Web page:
Luke Bornn isn’t the coach of a top-flight NBA team, a general manager with an eye for talent, or an agent representing the next up-and-coming superstar. In fact, he’s only recently become a basketball fan.But Bornn, an assistant professor of statistics, is part of a team of Harvard researchers poised to rewrite the rules of how coaches, players, and fans think about the game.Using a massive database tracking every possession of every game played in the National Basketball Association, the team developed a new metric — expected possession value, or EPV — to help coaches and players evaluate the fraction-of-a-second decisions that happen on the court. The researchers are Bornn; Kirk Goldsberry, an associate of Harvard’s Institute for Quantitative Social Science; and Ph.D. students Dan Cervone and Alex D’Amour. The work was presented at the MIT Sloan Sports Analytics Conference this past weekend. “Until now, we were relying on data gathered at the end of a possession … all we were seeing were snapshots at certain times — this person scored a point at this time or this person turned over the ball at this time,” Bornn said. “But basketball is a continually evolving sequence of 10 people and a ball dynamically interacting.“What traditional statistics were doing was taking this continuum, chopping it up into very coarse events, and losing a lot of information in the process,” he continued. “With this new data, we can capture the true, flowing essence of basketball.”While the new paper is the first description of EPV, the statistic relies on the installation of motion-tracking cameras in more than a dozen NBA arenas several years ago.By recording the position of the ball and all 10 players on the court 25 times a second for every possession, the cameras have helped researchers build a data set that shows how thousands of individual decisions affect the outcome of a possession. This year, Bornn said, the cameras were installed in all NBA arenas, giving researchers even more data to draw from.To calculate EPV, Bornn and colleagues use a series of algorithms to comb through the data to identify similar situations and calculate how a player’s decisions — whether to shoot, pass, or drive to the basket — can increase or decrease the value of a single possession.“Much of sports analytics, to some extent, has been a bedroom endeavor until now, and this data may change that,” said Bornn.“The simplest example to look at is a player shooting a free throw,” Bornn said. “If someone shoots 100 free throws and makes 60 of them, we know the expected value for any free throw is 0.6, or 60 percent of a point. What we’re doing is looking across all the past season’s data to extend this notion to more complex basketball plays, obtaining an estimate of what, historically, any play would have been worth.”While EPV can offer insight into the split-second decisions made in individual plays, its real utility may be as a player-evaluation tool.By comparing hundreds of possessions across an entire season, researchers can assign positive and negative EPV ratings to players according to whose decisions result in more points scored.“I think it’s a useful measure for GMs in terms of valuing players,” Bornn said. “There are a lot of players out there who don’t have traditionally great stats, but are strong decision-makers. Further, EPV could be used as a tool for coaches to understand where players are making good or bad decisions, so they can try to adjust their play.“I think it’s also interesting for the fans,” he added. “Much of sports analytics, to some extent, has been a bedroom endeavor until now, and this data may change that. People have asked us if we will someday see a running measure of EPV on ESPN — I’m not sure it will get to that point, but I could see analysts using it at halftime to break down a few plays.”The statistic isn’t perfect or complete, Bornn acknowledged, and will probably be refined to capture other aspects of the game. But it does mark a new approach for understanding the action on the court, he said.“The way we frame it is that this is a new microeconomics for the NBA,” he said. “This is a way to understand and value the small-scale decisions and small-scale features of what’s happening on the court. Whereas earlier statistics were akin to macroeconomics, they were seeing the big picture — we’re getting down to the fine details and seeing how the small components interact.”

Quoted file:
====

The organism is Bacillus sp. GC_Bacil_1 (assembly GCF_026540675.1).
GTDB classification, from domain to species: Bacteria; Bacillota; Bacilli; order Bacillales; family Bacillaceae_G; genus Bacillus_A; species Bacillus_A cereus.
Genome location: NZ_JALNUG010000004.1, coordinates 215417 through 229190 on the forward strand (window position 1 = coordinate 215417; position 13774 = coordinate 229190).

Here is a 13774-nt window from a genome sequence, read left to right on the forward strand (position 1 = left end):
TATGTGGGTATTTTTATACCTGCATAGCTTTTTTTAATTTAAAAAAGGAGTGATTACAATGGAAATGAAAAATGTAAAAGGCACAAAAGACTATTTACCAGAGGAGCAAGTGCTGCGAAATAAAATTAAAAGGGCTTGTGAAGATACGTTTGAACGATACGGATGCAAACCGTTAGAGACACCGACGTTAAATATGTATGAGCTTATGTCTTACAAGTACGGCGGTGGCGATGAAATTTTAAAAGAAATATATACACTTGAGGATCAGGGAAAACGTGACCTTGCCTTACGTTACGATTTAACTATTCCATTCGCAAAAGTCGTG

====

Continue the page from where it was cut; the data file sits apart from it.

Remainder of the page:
For all the Latest Sports News News, Cricket News News, Download News Nation Android and iOS Mobile Apps. New Delhi: On the day 1 of the fifth Test between England and India at the Kennington Oval in India, the visitors fought back to down the hosts to 198 for 7 as the Joe Root-led side collapsed after a bright start by the openers Alastair Cook and Keaton Jennings. Indian pacer Ishant Sharma scalped three wickets after Jasprit Bumrah sent Alastair Cook and Joe Root packing in a single over.Alastair Cook, who is playing his final Test played a beautiful knock of 71 runs before Bumrah’s sharp inswinger got the better of him. After Cook’s departure, the floodgates were open as the hosts lost six wickets for 58 runs post tea to collapse from 133-1 to 181-7.ALSO READ: You can name NASA rockets if you pay enough Ben Stokes and Moeen Ali slowed the downfall as they put on 37 runs partnership for the fifth wicket. Ali scored his 13th half-century on day 1.Scorecard of England 1st Innings:Alastair Cook b Bumrah 71Keaton Jennings c Rahul b Jadeja 23Moeen Ali c Pant b Sharma 50Joe Root lbw b Bumrah 0Jonny Bairstow c Pant b Sharma 0Ben Stokes lbw b Jadeja 11Jos Buttler not out 11SM Curran c Pant b Sharma 0AU Rashid not out 4Extras (B-25, LB-3) 28Total (For 7 wicket, 90 overs) 198Fall of wickets: 1-60, 2-133, 3-133, 4-134, 5-171, 6-177, 7-181.ALSO READ: Petrol prices cross Rs 80-mark in Delhi; Diesel rates touch new level across metrosBowling: Jasprit Bumrah 21-9-41-2, Ishant Sharma 22-10-28-3, Hanuma Vihari 1-0-1-0, Mohammed Shami 22-7-43-0, Ravindra Jadeja 24-0-57-2England have already sealed the series with an unassailable 3-1 lead in the five-match series.
Newsroom GuidelinesNews TipsContact UsReport an Error The Los Angeles Lakers will not be in the playoffs this season, and it might be another season or two before they get back there. But their hallway-neighbor Clippers have already qualified for the postseason and they are playing well at the right time, having won nine of 10 prior to Sunday’s game against the Lakers.With the postseason just around the corner, it was interesting to hear the thoughts of Lakers coach Byron Scott regarding how far he believes the Clippers could advance.“I think they feel they can go all the way to win the championship, and that’s how they should feel,” Scott said prior to his team being demolished 106-78 by the Clippers before 18,997 at Staples Center. It was the 56th loss of the season for the Lakers (20-56), most in franchise history. “So I wouldn’t be surprised if they got to the Western Conference Finals or to the NBA championship.“I wouldn’t be surprised if San Antonio got back there, I wouldn’t be surprised if Golden State, you know … But that’s how good the West is.” The Clippers, who led by as many as 43 points (99-56) in the fourth quarter, now have just four games left in the regular season. They still have no idea who they will meet in the first round, or if they will have homecourt advantage,“I would love to have homecourt in the first round,” Clippers coach Doc Rivers said. “I think that’s very important, if you could get it. But if you can’t, you can’t. Let me put it this way, if you ask me homecourt or health, I’m taking health every time.”For the Clippers, health would mean the return of sixth-man Jamal Crawford. He missed his 17th consecutive game with a calf injury, but there appears to be a strong chance he’ll return for Tuesday’s game against the Lakers.As it stands, the Clippers are 52-26 and technically in fifth in the West, even though they have a better record than fourth-place Portland (50-26) because the Trail Blazers are winners of their Northwest Division. Still, the Clippers would have homecourt advantage over Portland if the playoffs began today because of their superior record.The regular season still has a few games left to be played, however, and with the teams sitting in the second through sixth spots being separated by only two games, a lot can happen. Scott afterward was asked about setting the record for most Lakers losses. He was not a happy camper.“Obviously, losing doesn’t sit well with me, period,” he said. “I’m not thinking about the record. But the losing doesn’t sit well with me. Hopefully, the losing doesn’t sit well with the guys in the locker room as well.”Even though they have lost more games than any other Laker team, they still don’t have the worst winning percentage. They are currently at .263 and the 1957-58 Minneapolis Lakers went 19-53 for a percentage of .264. The Lakers went 27-55 in 2013-14.Blake Griffin led the Clippers with 18 points, DeAndre Jordan scored 16 and grabbed 11 rebounds, Matt Barnes scored 14, J.J. Redick 12 and Chris Paul had seven points and 15 assists.The Lakers got 16 points from Wesley Johnson and 10 apiece from Tarik Black and Jabari Brown. The Clippers led 83-54 after three quarters.There wasn’t much of a buzz early on, but a charge was sent through Staples Center when Paul threw a high lob to Jordan, who threw down a body-twisting dunk that brought roars from the crowd.That gave the Clippers a 17-point (39-22) lead, their largest of the first half, and completed an 11-0 run. They have won 10 of 11.“It’s always good to win,” Paul said. “We’re still figuring things out. Right now, it’s all about execution.”Perhaps the prettiest play came from Paul with about 3 1/2 minutes left in the third quarter. Paul dribbled through the legs of a retreating Lakers forward Carlos Boozer, then passed to Austin Rivers, who nailed a 3-point basket for a 72-49 lead.